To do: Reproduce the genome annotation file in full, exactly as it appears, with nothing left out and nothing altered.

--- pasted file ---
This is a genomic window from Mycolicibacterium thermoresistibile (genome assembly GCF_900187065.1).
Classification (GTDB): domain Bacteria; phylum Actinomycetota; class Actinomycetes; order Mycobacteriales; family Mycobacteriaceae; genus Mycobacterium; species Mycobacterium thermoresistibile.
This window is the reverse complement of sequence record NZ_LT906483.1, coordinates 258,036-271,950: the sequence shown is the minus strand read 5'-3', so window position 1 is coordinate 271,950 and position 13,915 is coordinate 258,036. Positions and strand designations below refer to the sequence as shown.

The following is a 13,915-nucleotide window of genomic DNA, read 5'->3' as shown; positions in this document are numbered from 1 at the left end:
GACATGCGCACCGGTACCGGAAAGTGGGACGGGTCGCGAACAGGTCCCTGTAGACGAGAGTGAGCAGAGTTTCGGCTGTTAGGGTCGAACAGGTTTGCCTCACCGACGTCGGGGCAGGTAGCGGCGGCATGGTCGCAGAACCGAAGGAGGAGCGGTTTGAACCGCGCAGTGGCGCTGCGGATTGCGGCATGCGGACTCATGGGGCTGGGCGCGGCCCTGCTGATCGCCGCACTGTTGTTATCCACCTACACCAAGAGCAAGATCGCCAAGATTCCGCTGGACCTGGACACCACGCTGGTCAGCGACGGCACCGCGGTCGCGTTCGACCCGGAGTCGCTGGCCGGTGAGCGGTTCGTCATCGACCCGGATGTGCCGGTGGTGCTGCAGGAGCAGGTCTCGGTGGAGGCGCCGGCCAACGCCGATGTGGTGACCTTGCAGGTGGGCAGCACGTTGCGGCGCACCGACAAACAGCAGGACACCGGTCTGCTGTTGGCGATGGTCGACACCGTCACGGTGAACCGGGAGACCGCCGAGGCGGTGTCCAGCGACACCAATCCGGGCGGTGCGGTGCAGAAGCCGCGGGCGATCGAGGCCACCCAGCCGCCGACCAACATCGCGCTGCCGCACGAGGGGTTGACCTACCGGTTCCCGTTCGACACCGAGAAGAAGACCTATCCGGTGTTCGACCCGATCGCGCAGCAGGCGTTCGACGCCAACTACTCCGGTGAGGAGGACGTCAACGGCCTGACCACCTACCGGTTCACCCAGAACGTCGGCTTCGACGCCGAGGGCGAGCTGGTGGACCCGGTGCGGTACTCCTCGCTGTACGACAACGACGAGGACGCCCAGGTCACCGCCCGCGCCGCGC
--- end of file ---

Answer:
This is a genomic window from Mycolicibacterium thermoresistibile (genome assembly GCF_900187065.1).
Classification (GTDB): domain Bacteria; phylum Actinomycetota; class Actinomycetes; order Mycobacteriales; family Mycobacteriaceae; genus Mycobacterium; species Mycobacterium thermoresistibile.
This window is the reverse complement of sequence record NZ_LT906483.1, coordinates 258,036-271,950: the sequence shown is the minus strand read 5'-3', so window position 1 is coordinate 271,950 and position 13,915 is coordinate 258,036. Positions and strand designations below refer to the sequence as shown.

The following is a 13,915-nucleotide window of genomic DNA, read 5'->3' as shown; positions in this document are numbered from 1 at the left end:
GACATGCGCACCGGTACCGGAAAGTGGGACGGGTCGCGAACAGGTCCCTGTAGACGAGAGTGAGCAGAGTTTCGGCTGTTAGGGTCGAACAGGTTTGCCTCACCGACGTCGGGGCAGGTAGCGGCGGCATGGTCGCAGAACCGAAGGAGGAGCGGTTTGAACCGCGCAGTGGCGCTGCGGATTGCGGCATGCGGACTCATGGGGCTGGGCGCGGCCCTGCTGATCGCCGCACTGTTGTTATCCACCTACACCAAGAGCAAGATCGCCAAGATTCCGCTGGACCTGGACACCACGCTGGTCAGCGACGGCACCGCGGTCGCGTTCGACCCGGAGTCGCTGGCCGGTGAGCGGTTCGTCATCGACCCGGATGTGCCGGTGGTGCTGCAGGAGCAGGTCTCGGTGGAGGCGCCGGCCAACGCCGATGTGGTGACCTTGCAGGTGGGCAGCACGTTGCGGCGCACCGACAAACAGCAGGACACCGGTCTGCTGTTGGCGATGGTCGACACCGTCACGGTGAACCGGGAGACCGCCGAGGCGGTGTCCAGCGACACCAATCCGGGCGGTGCGGTGCAGAAGCCGCGGGCGATCGAGGCCACCCAGCCGCCGACCAACATCGCGCTGCCGCACGAGGGGTTGACCTACCGGTTCCCGTTCGACACCGAGAAGAAGACCTATCCGGTGTTCGACCCGATCGCGCAGCAGGCGTTCGACGCCAACTACTCCGGTGAGGAGGACGTCAACGGCCTGACCACCTACCGGTTCACCCAGAACGTCGGCTTCGACGCCGAGGGCGAGCTGGTGGACCCGGTGCGGTACTCCTCGCTGTACGACAACGACGAGGACGCCCAGGTCACCGCCCGCGCCGCGC